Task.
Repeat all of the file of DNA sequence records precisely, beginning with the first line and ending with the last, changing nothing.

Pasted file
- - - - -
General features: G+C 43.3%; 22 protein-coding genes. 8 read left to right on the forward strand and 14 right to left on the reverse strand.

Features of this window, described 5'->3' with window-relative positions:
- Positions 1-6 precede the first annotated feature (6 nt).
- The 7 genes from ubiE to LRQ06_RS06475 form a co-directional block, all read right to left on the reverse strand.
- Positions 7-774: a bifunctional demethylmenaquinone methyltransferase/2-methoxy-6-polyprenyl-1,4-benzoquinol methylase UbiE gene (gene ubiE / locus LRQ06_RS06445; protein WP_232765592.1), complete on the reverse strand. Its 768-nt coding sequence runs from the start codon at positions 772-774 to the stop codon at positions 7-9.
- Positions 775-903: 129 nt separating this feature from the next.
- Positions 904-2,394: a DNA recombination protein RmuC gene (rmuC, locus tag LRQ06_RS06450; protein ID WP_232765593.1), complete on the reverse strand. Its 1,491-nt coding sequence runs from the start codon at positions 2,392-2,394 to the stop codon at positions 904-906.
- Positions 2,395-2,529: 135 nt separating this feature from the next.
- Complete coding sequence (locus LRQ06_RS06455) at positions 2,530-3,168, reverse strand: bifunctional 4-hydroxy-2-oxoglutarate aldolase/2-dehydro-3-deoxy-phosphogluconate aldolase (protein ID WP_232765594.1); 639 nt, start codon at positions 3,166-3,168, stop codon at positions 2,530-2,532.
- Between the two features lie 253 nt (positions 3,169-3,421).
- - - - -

General features: G+C 43.3%; 22 protein-coding genes. 8 read left to right on the forward strand and 14 right to left on the reverse strand.

Features of this window, described 5'->3' with window-relative positions:
- Positions 1-6 precede the first annotated feature (6 nt).
- The 7 genes from ubiE to LRQ06_RS06475 form a co-directional block, all read right to left on the reverse strand.
- Positions 7-774: a bifunctional demethylmenaquinone methyltransferase/2-methoxy-6-polyprenyl-1,4-benzoquinol methylase UbiE gene (gene ubiE / locus LRQ06_RS06445; protein WP_232765592.1), complete on the reverse strand. Its 768-nt coding sequence runs from the start codon at positions 772-774 to the stop codon at positions 7-9.
- Positions 775-903: 129 nt separating this feature from the next.
- Positions 904-2,394: a DNA recombination protein RmuC gene (rmuC, locus tag LRQ06_RS06450; protein ID WP_232765593.1), complete on the reverse strand. Its 1,491-nt coding sequence runs from the start codon at positions 2,392-2,394 to the stop codon at positions 904-906.
- Positions 2,395-2,529: 135 nt separating this feature from the next.
- Complete coding sequence (locus LRQ06_RS06455) at positions 2,530-3,168, reverse strand: bifunctional 4-hydroxy-2-oxoglutarate aldolase/2-dehydro-3-deoxy-phosphogluconate aldolase (protein ID WP_232765594.1); 639 nt, start codon at positions 3,166-3,168, stop codon at positions 2,530-2,532.
- Between the two features lie 253 nt (positions 3,169-3,421).